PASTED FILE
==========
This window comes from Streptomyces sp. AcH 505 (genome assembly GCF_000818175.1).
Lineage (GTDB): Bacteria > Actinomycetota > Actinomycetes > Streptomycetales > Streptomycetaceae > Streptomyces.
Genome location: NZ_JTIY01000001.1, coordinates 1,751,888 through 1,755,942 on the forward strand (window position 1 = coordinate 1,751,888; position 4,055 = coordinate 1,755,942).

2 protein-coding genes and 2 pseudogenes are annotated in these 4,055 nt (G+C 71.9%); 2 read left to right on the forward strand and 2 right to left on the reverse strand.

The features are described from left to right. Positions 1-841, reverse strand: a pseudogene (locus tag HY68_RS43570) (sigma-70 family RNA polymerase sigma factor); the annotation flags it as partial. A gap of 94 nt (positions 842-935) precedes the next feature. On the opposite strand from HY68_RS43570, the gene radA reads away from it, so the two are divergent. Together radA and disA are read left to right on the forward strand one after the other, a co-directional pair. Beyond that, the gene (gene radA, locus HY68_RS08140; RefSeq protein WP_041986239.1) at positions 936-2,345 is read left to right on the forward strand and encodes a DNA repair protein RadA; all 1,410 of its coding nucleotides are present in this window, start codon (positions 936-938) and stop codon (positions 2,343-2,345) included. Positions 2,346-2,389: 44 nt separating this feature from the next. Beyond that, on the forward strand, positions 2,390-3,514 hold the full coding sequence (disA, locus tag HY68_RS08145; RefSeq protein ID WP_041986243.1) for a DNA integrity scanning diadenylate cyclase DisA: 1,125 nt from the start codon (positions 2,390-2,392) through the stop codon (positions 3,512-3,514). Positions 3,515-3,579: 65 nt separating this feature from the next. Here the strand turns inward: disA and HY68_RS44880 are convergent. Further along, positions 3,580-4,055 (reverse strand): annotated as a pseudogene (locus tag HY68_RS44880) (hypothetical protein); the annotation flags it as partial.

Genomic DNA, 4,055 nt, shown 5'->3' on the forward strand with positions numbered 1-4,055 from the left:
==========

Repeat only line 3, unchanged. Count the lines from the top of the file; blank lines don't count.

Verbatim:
Genome location: NZ_JTIY01000001.1, coordinates 1,751,888 through 1,755,942 on the forward strand (window position 1 = coordinate 1,751,888; position 4,055 = coordinate 1,755,942).